Contrary to what current self-care trends would have you believe, collagen isn’t solely for the benefit of our appearances.
What is collagen?
Collagen is a critical component of the overall health of a human body (which, yes, includes your skin, but there’s more to collagen than a pretty face!).
The most abundant protein in the body — organs, bones, blood vessels, muscles, skin, etc. — it’s the building block that allows our cells to form other structures. To keep the construction metaphor going, it’s also the support beam that keeps things strong, the foundation that keeps things secure and whatever architectural marvel it is that allows tall things to sway slightly without toppling over aka elasticity. It’s the complex protein glue that holds everything together, and our body houses would be in pretty dire states without it.
How does it work?
There are 16 types of collagen that our bodies produce on their own, with four types doing the bulk of the work. Type I is made of densely packed fibers that give structure to your skin, bones, connective tissue, cartilage, and teeth. Type II consists of more loosely packed fibers to cushion joints. Type III supports the structure of organs, muscles, and arteries. And Type IV’s job is filtration (and it’s also found in your skin).
Now for some science! Collagen starts its life as procollagen, which starts its life when two amino acids — glycine and proline — get together. Basically, vitamin C plays matchmaker, sets glycine and proline up on a date, they fall in love and make procollagen, which grows up into collagen. And they live happily ever after for 25 years.
Why should I care?
Remember that 25-year love story? That’s when your body naturally produces the collagen it needs. Then you hit the quarter-century mark and that production starts to slow way down. Our skin goes from springy, supple and hearty to fragile and less elastic. Our hair starts to lose its color and strength. Our joints aren’t as flexible…you get the picture.
Cool. I’m on the collagen train! Now what?
Luckily, you can still get your collagen fix even after your body has decided it’s done with the stuff. First, consider your diet. Load up on natural sources of the nutrients needed to produce collagen: vitamin C, proline (eggs, dairy, asparagus, mushrooms), glycine (animal protein) and copper (lentils, cashews, sesame seeds). Avoid sugar and refined carbs that mess with collagen’s ability to repair itself. You can also boost your intake with collagen powder you can add to smoothies or coffee and glow-inducing supplements.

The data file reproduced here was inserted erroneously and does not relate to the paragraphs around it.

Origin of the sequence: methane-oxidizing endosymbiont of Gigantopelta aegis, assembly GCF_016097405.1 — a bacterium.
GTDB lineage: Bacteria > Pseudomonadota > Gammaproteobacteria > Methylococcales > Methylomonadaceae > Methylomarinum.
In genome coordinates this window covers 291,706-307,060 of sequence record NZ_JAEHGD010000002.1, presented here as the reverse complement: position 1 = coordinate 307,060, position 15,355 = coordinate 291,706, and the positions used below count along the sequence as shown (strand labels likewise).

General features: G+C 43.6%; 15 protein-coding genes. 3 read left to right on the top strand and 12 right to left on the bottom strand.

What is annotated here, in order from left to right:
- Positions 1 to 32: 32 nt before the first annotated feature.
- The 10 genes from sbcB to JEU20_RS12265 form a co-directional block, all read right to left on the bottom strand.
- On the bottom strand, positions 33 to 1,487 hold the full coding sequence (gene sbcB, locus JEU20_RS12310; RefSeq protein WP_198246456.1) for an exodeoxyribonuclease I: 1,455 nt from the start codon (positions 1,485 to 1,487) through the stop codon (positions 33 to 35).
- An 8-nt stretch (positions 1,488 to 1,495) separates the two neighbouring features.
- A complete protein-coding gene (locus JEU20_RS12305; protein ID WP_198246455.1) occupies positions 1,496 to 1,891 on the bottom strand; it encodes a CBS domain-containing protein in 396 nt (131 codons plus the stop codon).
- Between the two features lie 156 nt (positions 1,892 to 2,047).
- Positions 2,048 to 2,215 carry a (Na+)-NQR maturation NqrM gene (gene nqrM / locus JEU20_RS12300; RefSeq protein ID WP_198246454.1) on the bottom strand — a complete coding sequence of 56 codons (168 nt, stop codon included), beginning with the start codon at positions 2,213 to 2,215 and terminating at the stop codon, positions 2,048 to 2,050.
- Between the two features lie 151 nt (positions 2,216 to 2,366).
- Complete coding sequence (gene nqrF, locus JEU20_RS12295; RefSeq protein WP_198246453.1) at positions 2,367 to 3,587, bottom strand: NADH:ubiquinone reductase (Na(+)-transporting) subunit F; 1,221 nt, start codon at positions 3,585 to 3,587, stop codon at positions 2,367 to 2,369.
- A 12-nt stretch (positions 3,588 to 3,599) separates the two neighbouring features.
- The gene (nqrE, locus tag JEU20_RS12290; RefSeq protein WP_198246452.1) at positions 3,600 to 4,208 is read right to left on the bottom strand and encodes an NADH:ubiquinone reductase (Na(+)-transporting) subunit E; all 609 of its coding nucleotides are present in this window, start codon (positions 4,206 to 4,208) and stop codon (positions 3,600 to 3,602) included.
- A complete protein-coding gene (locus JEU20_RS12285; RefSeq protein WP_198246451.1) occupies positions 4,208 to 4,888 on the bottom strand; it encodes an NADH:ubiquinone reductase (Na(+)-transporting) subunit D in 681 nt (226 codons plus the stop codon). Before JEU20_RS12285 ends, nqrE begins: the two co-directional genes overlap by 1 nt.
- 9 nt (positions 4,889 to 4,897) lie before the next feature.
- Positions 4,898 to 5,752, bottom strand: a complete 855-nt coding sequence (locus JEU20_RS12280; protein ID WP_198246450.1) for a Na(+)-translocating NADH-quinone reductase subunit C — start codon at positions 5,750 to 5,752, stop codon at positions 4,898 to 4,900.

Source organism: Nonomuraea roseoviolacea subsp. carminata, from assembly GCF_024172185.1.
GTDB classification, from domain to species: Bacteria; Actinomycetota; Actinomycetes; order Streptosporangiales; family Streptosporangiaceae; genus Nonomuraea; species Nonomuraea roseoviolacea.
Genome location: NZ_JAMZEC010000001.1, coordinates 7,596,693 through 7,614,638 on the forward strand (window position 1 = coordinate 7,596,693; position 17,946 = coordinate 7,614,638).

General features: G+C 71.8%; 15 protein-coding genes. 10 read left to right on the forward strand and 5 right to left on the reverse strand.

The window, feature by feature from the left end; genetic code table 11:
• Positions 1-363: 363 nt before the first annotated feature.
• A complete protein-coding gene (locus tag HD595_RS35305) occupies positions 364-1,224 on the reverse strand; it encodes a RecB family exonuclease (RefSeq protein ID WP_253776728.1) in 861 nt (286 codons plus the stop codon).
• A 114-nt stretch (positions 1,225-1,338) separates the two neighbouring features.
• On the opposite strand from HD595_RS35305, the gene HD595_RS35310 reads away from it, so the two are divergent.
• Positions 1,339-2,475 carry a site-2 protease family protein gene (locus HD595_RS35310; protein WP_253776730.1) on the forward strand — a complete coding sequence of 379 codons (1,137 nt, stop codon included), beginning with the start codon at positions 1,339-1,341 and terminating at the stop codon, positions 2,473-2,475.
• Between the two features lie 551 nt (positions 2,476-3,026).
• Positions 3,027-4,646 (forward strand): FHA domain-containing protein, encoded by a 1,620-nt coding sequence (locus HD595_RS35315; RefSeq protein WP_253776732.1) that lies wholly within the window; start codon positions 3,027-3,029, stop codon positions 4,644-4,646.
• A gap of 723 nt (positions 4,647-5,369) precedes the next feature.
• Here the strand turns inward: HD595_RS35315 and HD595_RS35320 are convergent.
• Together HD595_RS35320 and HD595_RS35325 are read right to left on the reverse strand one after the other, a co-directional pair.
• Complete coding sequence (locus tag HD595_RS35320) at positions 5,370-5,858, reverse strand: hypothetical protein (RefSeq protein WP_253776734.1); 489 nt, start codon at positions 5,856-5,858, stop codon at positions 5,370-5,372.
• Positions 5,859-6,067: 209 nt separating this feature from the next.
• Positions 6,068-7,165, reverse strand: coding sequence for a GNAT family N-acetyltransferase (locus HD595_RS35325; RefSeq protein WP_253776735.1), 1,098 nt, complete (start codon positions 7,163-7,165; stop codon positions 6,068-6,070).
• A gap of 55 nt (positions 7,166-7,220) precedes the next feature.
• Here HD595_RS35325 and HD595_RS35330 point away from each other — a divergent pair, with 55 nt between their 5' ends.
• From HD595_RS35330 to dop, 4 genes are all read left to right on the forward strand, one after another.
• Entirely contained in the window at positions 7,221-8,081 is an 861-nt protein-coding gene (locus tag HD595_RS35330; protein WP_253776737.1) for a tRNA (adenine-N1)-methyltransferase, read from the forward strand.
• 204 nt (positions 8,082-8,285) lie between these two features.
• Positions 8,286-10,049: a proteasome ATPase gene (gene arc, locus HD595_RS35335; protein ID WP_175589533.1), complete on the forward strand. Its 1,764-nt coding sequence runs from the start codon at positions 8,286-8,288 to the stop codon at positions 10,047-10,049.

(If you’re going the ingestible supplement route, know that there are two different types popular right now: hydrolyzed collagen and gelatin aka cooked collagen. Both forms consist of types of collagen where the large protein structures have been broken down into smaller peptides, making them easier for your body to absorb. The major difference between hydrolyzed and gelatin collagen is that the former doesn’t gel when mixed with liquid while the latter does. Keep that in mind when choosing a formulation or your breakfast smoothie is going to turn into a gelatinous blob.)
When it comes to skincare, you can apply products that contain collagen topically, but it’s not going to work the same way as naturally produced and ingested collagen. Since collagen is a large protein with large molecules, it can’t penetrate the skin’s barrier. Instead, it acts as a humectant, grabbing onto moisture and keeping it in your skin so you’re super hydrated and glow-y.
I suppose I should jump on the collagen train too! Just wish the products weren’t so pricey!
Charmaine Ng | Architecture & Lifestyle Blog
Give your skincare routine boost fruits and Vegetables
This article is really helpful.